To learn more about Veterans Affairs at Montgomery County Community College, visit mc3.edu/student-resources/vrc or contact Justin Machain at 215-619-7307 or veterans@mc3.edu. For information about the U.S. Department of Veterans Affairs, visit gibill.va.gov.

New Certificate Launched to Fill Pharmacy Technician Demand

by Alana J. Mauger

Pharmacy technician jobs are expected to grow by 20 percent through 2022—nine percent higher than the average growth rate for all occupations nationally according to the U.S. Bureau of Labor Statistics’ Occupational Outlook Handbook. The demand holds true in Pennsylvania as well; the Commonwealth is ranked fourth among states in the number of pharmacy technicians currently employed.

To help fill the demand in this growing field, Montgomery County Community College is introducing a Pharmacy Technician Certificate of Completion program this fall. Classes are held Saturdays from 9 a.m.-3 p.m. starting Oct. 4 and ending Dec. 20 at the Central Campus, 340 DeKalb Pike, Blue Bell. Program tuition is $1,638. To learn more, call 215-641-6374 or click here.

The College’s Pharmacy Technician Certificate of Completion program is comprised of 55 hours of classroom instruction along with Health 21, a 21-hour online component that provides an overview of the health care industry. Students are required to complete homework assignments, as well as mid-term and final exams. Upon successful completion, graduates are eligible to take the national certification exam to become a Certified Pharmacy Technician.

Pharmacy technicians help licensed pharmacists dispense prescription medication to customers or health care professionals. Fifty-three percent of technicians are employed in pharmacies and drug stores, with others employed in hospitals, general merchandise and grocery stores, and ambulatory health care services. Positions may be full or part time and often include evenings and weekends.

The Pennsylvania Department of Labor and Industry reports that candidates with formal training or prior experience have the best opportunity for employment as pharmacy technicians. In 2012, the median salary for pharmacy technicians was $29,320 nationally.

New Office Assistant Certificate Part of National Job Ready, Willing and Able Initiative

by Alana J. Mauger and Susan Williams

Montgomery County Community College is offering a twist to traditional workforce development with the introduction of its new Office Assistant Certificate this fall. The program—part of the national Job Ready, Willing and Able (JRWA) Initiative—provides built-in job placement assistance and a coach to guide students through the training and certificate completion.

The fall iteration of this 11-week program runs from Sept. 29 through Dec. 11. Classes are held Monday through Thursday from 6:30-9:30 p.m. at the College’s Central Campus, 340 DeKalb Pike, Blue Bell. Students are also required to attend six workshop sessions, which are held from 5:30-6:30 p.m. on Oct. 13, Oct. 28, Nov. 11 and Dec. 4, and from 9:30 a.m.-noon on Saturdays, Dec. 6 and Dec. 13. The cost is $495, which includes instruction, workshops, course textbooks and Microsoft Office Specialist certification exam fees. To learn more or to apply, call 215-461-1468 or email JobTrakPA@mc3.edu.

Students enrolled in the Office Assistant Certificate Program will learn critical computer literacy and other skills expected by employers in business environments. Course modules include Business Software Essentials, Microsoft Word Applications and Modern Office Management.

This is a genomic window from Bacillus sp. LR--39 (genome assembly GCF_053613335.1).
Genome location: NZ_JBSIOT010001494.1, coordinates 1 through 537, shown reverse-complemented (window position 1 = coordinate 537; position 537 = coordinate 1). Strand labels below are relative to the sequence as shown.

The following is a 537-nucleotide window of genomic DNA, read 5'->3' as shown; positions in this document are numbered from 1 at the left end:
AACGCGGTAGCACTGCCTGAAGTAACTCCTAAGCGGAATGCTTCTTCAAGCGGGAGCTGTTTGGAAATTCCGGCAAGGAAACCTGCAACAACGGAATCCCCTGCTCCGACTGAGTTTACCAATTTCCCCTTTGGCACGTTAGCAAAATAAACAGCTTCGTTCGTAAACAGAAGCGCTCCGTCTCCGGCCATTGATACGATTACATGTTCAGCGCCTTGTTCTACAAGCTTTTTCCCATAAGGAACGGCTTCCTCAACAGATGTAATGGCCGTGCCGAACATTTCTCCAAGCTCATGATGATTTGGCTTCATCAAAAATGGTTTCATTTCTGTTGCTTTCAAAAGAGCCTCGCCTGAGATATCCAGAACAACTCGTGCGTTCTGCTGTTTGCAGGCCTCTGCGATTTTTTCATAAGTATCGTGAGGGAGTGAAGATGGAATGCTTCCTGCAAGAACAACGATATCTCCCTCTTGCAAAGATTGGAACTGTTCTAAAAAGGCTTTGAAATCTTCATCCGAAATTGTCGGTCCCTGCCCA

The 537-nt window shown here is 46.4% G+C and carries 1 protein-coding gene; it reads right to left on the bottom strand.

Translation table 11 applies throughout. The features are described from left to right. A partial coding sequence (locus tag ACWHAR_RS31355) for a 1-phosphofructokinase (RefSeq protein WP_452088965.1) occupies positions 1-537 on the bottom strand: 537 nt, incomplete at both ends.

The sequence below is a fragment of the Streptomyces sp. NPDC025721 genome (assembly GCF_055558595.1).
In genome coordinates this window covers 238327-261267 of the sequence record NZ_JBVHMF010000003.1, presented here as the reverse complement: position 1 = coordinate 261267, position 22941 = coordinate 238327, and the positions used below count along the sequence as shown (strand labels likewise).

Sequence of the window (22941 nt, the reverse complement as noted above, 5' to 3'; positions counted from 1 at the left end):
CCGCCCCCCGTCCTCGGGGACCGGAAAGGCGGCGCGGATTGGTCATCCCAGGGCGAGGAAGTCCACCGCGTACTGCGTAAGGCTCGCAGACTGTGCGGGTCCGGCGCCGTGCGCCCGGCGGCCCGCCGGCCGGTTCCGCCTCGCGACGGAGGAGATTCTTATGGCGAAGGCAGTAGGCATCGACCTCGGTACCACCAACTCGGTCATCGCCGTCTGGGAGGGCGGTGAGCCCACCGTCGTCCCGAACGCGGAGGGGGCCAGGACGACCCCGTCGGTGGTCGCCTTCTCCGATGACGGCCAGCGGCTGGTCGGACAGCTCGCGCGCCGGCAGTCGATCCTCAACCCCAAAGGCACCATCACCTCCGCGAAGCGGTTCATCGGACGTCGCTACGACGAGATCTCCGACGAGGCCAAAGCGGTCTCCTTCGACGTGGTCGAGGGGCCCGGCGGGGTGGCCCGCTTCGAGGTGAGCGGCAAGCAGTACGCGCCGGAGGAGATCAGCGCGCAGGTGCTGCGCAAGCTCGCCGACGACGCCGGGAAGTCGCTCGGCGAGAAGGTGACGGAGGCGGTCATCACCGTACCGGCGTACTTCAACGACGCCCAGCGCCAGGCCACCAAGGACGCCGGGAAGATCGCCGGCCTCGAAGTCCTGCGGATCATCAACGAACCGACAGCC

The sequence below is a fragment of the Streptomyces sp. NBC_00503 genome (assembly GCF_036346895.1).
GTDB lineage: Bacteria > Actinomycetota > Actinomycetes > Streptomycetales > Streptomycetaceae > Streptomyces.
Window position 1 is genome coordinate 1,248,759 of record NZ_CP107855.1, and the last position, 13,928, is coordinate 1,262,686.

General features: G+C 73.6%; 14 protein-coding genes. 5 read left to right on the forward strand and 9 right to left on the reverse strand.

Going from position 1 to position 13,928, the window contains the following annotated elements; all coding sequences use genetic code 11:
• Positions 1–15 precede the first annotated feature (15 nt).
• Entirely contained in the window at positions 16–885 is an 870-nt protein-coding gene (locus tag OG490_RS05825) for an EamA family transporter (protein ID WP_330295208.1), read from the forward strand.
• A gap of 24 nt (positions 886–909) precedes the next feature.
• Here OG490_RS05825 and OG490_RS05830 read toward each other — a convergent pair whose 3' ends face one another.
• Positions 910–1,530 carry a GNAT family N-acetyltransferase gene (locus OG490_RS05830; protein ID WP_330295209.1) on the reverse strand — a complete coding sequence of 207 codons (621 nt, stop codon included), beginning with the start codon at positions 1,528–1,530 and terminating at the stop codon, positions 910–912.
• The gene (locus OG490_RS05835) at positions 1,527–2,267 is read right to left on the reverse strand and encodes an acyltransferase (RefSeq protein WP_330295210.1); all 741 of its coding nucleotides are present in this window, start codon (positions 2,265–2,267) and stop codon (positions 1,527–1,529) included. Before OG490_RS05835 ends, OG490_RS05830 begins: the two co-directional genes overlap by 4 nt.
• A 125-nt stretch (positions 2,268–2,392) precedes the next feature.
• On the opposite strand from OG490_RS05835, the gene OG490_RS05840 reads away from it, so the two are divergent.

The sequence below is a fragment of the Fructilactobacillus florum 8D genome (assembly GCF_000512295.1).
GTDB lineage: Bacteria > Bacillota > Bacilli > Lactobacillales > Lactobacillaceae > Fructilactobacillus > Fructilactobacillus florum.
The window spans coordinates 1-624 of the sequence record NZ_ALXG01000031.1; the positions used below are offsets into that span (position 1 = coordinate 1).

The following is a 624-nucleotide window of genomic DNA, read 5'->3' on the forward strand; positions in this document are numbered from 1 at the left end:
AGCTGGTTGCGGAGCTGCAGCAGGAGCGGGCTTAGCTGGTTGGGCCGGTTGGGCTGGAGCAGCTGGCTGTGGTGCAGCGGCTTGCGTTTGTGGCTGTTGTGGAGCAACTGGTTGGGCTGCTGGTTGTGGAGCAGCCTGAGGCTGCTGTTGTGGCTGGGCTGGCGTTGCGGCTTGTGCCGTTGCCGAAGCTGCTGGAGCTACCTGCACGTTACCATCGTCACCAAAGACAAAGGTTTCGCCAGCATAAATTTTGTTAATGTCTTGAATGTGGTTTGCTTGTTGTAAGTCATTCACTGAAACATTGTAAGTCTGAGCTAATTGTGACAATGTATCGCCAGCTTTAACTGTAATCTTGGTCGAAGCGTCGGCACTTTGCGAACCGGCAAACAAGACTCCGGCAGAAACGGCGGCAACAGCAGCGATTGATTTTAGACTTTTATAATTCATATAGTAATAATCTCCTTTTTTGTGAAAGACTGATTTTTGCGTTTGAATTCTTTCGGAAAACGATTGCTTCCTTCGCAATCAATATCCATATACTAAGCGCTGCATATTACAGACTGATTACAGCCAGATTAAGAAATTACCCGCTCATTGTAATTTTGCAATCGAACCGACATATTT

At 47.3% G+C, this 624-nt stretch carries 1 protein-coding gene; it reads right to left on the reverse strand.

“Local industry is in search of qualified office assistants,” said Suzanne Holloman, dean of Workforce Development and Continuing Education. “This 135-hour certificate is laser-focused to train individuals who are unemployed for a middle-skills job.”

After completing the certificate, students may pursue the Microsoft Office Specialist certification exam for Microsoft Word 2013. This sought-after credential provides students with marketable skills that will further increase their chances for employment. In addition, students who complete the certificate can apply the courses to the College’s Office Administration Associate in Applied Science (A.A.S.) degree program.

According to the Pennsylvania Department of Labor and Industry, office and administrative support occupations comprise one of the largest occupation groups in the Commonwealth. The Center for Workforce Information and Analysis projects 105 annual openings in this field in Montgomery County. Additionally, there is a growing need in the Montgomery County Region for general office clerks, with an expected 338 annual openings in the County and an estimated 14,620 total jobs in 2016.

Through JRWA, Montgomery  joins 17 other community colleges across the country in providing middle-skills training, industry recognized credentials, and access to employment across varying industry sectors for unemployed individuals. The initiative is funded by a three-year grant from the Walmart Foundation and is led by the American Association of Community Colleges (AACC).

Officials Sign First ‘Reverse Transfer’ Agreement Between Community College and State System Institutions in Commonwealth

by Alana J. Mauger

Montgomery County Community College President Dr. Karen A. Stout and Kutztown University Acting President Dr. Carlos Vargas-Aburto sign the first reverse transfer agreement between a community college and State System institution in Pennsylvania. Photo by Sandi Yanisko

Montgomery County Community College President Dr. Karen A. Stout and Kutztown University Acting President Dr. Carlos Vargas-Aburto sign the first reverse transfer agreement between a community college and State System institution in Pennsylvania. Photo by Sandi Yanisko